If Sylvie Had Nine Lives (Freehand Books) by Leona Theis.

Flat Out Delicious: Your Definitive Guide to Saskatchewan’s Food Artisans (Touchwood Editions) by Jenn Sharp (photography by Richard Marjan).

The Burden of Gravity (Caitlin Press) by Shannon McConnell.

In Search of Almighty Voice: Resistance and Reconciliation (Fifth House Publishers) by Bill Waiser.

A good day

Thanks so much to Nurse Patti, who gave me my jab this morning, and to all the SaskHealth workers at the immunization clinic for such a smooth and easy process. I join Rick who already has his first shot, as well as my parents, and now we just wait for Jim’s age group to come up. One jab closer to being able to visit, have a meal together, see friends, relatives, and the kids and grandkids Pearl and Alexander in California. We’re looking forward to a snuggle with the newest, Dahlia, who was born in November. I don’t know if I’ll ever go back to infrequent handwashing and no masks in crowds, but it felt good to stick it to COVID today.

The real Hank

It’s not every day that a character out of your novel comes to visit. Hank stopped by yesterday on a trip in to the city on his way to Early’s for his seed potatoes. He came by to say hello and pick up a copy of the revised edition. He regaled me with more childhood on the farm stories, so now I have to figure out a way to work Jimmy the pet goose into the sequel.

In good company

Brenna, the friendly consignment coordinator, just stocked copies of Small Reckonings (revised edition) at McNally Robinson here in Saskatoon, and sent me these to show me she did it! I’m proud to be sitting there in the Prairie Writers section, within arm’s reach of mentors like Barbara Sapergia, Leona Theis, Yann Martel, Jeanette Lynes, and Guy Vanderhaeghe. A pretty nice neighbourhood. Mask up and have a distanced browse for the great offerings on this wall. If you’re looking something to read during self-isolation time, fill your heart and soul with wonderful stories by prairie authors.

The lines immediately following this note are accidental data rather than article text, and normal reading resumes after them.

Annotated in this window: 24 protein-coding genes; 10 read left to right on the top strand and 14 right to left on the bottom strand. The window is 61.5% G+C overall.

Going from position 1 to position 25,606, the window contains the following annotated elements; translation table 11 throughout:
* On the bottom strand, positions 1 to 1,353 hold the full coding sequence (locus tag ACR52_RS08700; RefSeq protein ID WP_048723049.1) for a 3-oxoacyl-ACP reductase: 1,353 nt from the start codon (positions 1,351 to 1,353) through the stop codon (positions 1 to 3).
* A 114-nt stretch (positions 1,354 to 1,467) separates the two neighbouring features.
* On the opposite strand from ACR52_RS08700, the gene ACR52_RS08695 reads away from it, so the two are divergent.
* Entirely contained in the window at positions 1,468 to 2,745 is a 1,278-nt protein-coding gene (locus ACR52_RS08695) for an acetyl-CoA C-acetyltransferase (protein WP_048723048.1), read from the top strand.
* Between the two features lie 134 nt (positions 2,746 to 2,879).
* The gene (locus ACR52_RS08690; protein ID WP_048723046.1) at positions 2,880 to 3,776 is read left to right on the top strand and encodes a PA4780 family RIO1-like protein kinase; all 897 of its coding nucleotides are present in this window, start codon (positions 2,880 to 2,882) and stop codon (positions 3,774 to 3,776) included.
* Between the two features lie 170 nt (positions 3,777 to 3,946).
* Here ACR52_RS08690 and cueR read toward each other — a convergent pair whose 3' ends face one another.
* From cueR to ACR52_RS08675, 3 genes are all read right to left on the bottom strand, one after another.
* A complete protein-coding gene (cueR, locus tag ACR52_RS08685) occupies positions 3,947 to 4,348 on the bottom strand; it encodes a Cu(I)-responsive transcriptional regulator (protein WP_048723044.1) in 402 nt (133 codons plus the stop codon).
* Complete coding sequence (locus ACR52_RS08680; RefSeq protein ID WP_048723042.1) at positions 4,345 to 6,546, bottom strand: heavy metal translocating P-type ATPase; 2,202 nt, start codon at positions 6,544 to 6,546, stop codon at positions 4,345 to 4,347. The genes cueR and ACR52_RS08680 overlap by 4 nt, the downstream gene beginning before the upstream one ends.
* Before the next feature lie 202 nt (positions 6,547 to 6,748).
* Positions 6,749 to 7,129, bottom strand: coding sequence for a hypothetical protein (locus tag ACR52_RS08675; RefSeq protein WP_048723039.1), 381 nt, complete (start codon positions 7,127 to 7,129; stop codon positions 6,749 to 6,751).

And then it wasn’t spring anymore

What a difference a day makes in Saskatchewan. Spring has officially been here for a week and on March 29th, walked around on the university campus, +14 C, wearing only a light jackets. I saw my first gopher (so you know it’s spring), and we even had a popsicle. Got positively hot while we set up patio furniture, washed the railings on the decks, and spread the last bits of snow around the yard so it would melt faster. Ahh, Spring. Then Winter decided it wasn’t done with us yet. A winter storm warning, blizzard conditions, road closures, semi jacknifes on the highway and cars on the ditch, gusting winds up to 100 kms an hour, and just for fun, up to 15 cms of snow. But calm and sunny today – with all that snow just waiting to be shoveled.